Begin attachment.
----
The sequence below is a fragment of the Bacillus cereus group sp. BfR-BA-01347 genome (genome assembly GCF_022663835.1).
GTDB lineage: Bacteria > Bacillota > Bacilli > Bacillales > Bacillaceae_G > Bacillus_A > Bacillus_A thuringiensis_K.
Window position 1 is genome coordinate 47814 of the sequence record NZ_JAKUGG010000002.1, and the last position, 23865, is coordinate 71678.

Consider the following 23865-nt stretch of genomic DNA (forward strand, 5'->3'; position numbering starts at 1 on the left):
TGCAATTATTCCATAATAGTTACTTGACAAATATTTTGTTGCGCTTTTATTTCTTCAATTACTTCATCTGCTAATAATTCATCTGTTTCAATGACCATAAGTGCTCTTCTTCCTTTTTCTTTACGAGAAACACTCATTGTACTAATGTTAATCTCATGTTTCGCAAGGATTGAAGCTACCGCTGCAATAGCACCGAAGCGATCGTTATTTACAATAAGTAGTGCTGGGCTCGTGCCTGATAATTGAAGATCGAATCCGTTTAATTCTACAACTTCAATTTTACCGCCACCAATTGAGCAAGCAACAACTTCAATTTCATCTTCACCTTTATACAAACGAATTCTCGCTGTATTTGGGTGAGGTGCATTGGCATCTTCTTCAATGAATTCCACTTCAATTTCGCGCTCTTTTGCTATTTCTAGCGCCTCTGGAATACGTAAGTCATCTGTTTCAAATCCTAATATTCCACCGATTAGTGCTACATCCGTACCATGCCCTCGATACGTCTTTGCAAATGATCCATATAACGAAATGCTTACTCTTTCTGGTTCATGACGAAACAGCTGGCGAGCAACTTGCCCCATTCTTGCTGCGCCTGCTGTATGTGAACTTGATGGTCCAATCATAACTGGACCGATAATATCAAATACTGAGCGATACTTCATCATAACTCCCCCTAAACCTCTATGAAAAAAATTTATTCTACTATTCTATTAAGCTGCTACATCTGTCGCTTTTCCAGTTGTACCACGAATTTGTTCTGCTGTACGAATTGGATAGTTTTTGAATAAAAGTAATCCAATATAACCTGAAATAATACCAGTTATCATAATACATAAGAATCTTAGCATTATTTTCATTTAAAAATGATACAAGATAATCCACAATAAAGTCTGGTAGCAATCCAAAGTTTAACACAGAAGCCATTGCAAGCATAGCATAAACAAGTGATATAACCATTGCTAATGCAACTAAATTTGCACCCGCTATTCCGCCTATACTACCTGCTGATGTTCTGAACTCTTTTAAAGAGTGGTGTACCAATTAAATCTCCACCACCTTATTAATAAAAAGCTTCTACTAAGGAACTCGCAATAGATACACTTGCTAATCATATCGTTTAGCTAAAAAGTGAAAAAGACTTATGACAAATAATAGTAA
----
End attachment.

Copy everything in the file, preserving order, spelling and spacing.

The sequence below is a fragment of the Bacillus cereus group sp. BfR-BA-01347 genome (genome assembly GCF_022663835.1).
GTDB lineage: Bacteria > Bacillota > Bacilli > Bacillales > Bacillaceae_G > Bacillus_A > Bacillus_A thuringiensis_K.
Window position 1 is genome coordinate 47814 of the sequence record NZ_JAKUGG010000002.1, and the last position, 23865, is coordinate 71678.

Consider the following 23865-nt stretch of genomic DNA (forward strand, 5'->3'; position numbering starts at 1 on the left):
TGCAATTATTCCATAATAGTTACTTGACAAATATTTTGTTGCGCTTTTATTTCTTCAATTACTTCATCTGCTAATAATTCATCTGTTTCAATGACCATAAGTGCTCTTCTTCCTTTTTCTTTACGAGAAACACTCATTGTACTAATGTTAATCTCATGTTTCGCAAGGATTGAAGCTACCGCTGCAATAGCACCGAAGCGATCGTTATTTACAATAAGTAGTGCTGGGCTCGTGCCTGATAATTGAAGATCGAATCCGTTTAATTCTACAACTTCAATTTTACCGCCACCAATTGAGCAAGCAACAACTTCAATTTCATCTTCACCTTTATACAAACGAATTCTCGCTGTATTTGGGTGAGGTGCATTGGCATCTTCTTCAATGAATTCCACTTCAATTTCGCGCTCTTTTGCTATTTCTAGCGCCTCTGGAATACGTAAGTCATCTGTTTCAAATCCTAATATTCCACCGATTAGTGCTACATCCGTACCATGCCCTCGATACGTCTTTGCAAATGATCCATATAACGAAATGCTTACTCTTTCTGGTTCATGACGAAACAGCTGGCGAGCAACTTGCCCCATTCTTGCTGCGCCTGCTGTATGTGAACTTGATGGTCCAATCATAACTGGACCGATAATATCAAATACTGAGCGATACTTCATCATAACTCCCCCTAAACCTCTATGAAAAAAATTTATTCTACTATTCTATTAAGCTGCTACATCTGTCGCTTTTCCAGTTGTACCACGAATTTGTTCTGCTGTACGAATTGGATAGTTTTTGAATAAAAGTAATCCAATATAACCTGAAATAATACCAGTTATCATAATACATAAGAATCTTAGCATTATTTTCATTTAAAAATGATACAAGATAATCCACAATAAAGTCTGGTAGCAATCCAAAGTTTAACACAGAAGCCATTGCAAGCATAGCATAAACAAGTGATATAACCATTGCTAATGCAACTAAATTTGCACCCGCTATTCCGCCTATACTACCTGCTGATGTTCTGAACTCTTTTAAAGAGTGGTGTACCAATTAAATCTCCACCACCTTATTAATAAAAAGCTTCTACTAAGGAACTCGCAATAGATACACTTGCTAATCATATCGTTTAGCTAAAAAGTGAAAAAGACTTATGACAAATAATAGTAA